Andrée Bellaguet studied at the École des Beaux-Arts, where she won the first prize for painting.

She has created decorative works, particularly in 1972 for Claude Parent's architecture of inclined plains. Her murals, paintings and reliefs can be found on various public buildings in Paris, Épernay, Créteil and Giens. She has also designed carpets and baroque-style jewellery....

Article

German, 20th century, male.

Active in the USA.

Born 15 March 1883, in Stuttgart; died 29 May 1972, in New York.

Painter, sculptor, graphic designer, poster artist, illustrator, architect, designer, decorative artist. Designs for carpets, advertising art, furniture, lamps, wallpaper.

Jugendstil.

Deutscher Werkbund.

Lucian Bernhard studied painting at the Kunstakademie in Munich, but taught himself design. He was active in Berlin. In ...

Article

French, 20th century, male.

Born 26 June 1909, in Dijon; died 6 December 1996, in Paris.

Painter, collage artist, engraver, draughtsman. Wall decorations, designs for mosaics, stained glass windows, tapestries, stage costumes and sets.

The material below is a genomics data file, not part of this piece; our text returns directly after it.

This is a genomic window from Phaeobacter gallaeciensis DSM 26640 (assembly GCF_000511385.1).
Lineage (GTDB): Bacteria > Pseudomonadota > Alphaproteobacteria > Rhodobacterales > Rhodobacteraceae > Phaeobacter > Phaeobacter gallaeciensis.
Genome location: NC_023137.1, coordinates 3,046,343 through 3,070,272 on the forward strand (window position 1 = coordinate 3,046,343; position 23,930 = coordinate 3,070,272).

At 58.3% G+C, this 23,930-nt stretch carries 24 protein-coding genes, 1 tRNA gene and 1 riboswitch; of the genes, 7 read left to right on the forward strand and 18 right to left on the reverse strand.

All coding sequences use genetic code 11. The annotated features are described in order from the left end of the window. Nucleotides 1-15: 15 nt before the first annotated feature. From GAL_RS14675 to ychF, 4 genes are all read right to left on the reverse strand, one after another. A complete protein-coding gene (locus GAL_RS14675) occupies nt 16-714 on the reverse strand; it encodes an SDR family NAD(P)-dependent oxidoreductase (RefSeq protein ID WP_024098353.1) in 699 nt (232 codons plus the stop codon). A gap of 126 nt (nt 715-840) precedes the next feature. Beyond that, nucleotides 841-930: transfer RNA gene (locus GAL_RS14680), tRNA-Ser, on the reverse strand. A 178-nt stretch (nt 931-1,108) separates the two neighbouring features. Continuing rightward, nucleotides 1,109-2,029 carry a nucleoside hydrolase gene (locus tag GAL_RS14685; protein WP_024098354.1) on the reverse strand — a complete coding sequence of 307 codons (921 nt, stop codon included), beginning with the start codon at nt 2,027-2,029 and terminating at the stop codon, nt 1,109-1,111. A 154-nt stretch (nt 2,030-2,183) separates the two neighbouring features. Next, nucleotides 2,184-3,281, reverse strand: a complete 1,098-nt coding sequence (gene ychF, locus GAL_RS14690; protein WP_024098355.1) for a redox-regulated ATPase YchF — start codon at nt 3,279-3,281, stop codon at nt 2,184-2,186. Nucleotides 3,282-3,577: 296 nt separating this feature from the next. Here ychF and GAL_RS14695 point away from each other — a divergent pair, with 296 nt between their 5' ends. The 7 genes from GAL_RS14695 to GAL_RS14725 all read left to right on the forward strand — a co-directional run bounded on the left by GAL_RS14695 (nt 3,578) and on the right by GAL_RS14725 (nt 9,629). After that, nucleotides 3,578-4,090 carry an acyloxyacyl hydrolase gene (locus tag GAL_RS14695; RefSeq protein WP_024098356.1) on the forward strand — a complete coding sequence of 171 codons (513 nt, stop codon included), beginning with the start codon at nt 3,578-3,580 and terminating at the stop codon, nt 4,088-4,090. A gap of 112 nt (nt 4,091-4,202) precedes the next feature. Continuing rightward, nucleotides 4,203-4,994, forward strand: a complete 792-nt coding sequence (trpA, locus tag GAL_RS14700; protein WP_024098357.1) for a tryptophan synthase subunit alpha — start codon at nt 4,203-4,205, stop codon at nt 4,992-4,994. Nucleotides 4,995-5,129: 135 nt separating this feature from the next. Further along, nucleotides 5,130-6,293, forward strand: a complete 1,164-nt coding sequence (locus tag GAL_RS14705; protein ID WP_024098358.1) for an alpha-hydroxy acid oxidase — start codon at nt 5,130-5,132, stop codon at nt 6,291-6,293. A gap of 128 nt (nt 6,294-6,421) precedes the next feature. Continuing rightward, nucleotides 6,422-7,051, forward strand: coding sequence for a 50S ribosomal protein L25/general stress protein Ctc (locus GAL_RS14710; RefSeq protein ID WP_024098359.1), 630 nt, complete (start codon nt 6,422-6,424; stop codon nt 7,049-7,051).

A pupil at the École des Beaux-Arts in Lyons in 1930, Bertholle studied in Paris from 1932-1934, and subsequently attended classes run by the painter Roger Bissière at the Académie Ranson, where he met his friends and associates Manessier, Etienne-Martin, Le Moal and Véra Pagava. He was artistic director of the Gien porcelain factory from 1943-1957, and taught at the École des Beaux-Arts in Paris from 1965-1980. He was a member of the Institut de France, a Chevalier of the Légion d'Honneur and a Commander of the Ordre des Arts et des Lettres. Initially an admirer of Puvis de Chavannes, whose work he had encountered at the city museum in Lyons, Bertholle later discovered Manet (at the Paris Exposition Universelle of 1932), and through the latter, Van Gogh and Renoir. Following his early, highly-coloured Expressionist period, Bertholle was greatly influenced by the Flemish fantasies of Breughel and Heironymus Bosch, and ultimately by the Surrealists - as may be seen in his painting of the ...

Article

German, 20th century, male.

Born 1873, in Munich; died 1933, in Bad Nauheim.

Tapestry maker, glassmaker, interior designer. Designs (furniture).

Jugendstil.

Karl Bertsch was a self-taught tapestry maker. In 1902, with Adelbert Niemeyer, he created a workshop making furniture and interior decoration items, which they called the Müncher Werkstätten für Wohnungseinrichtung. In ...

Article

British, 20th century, male.

Active in Crays Pond, near Reading.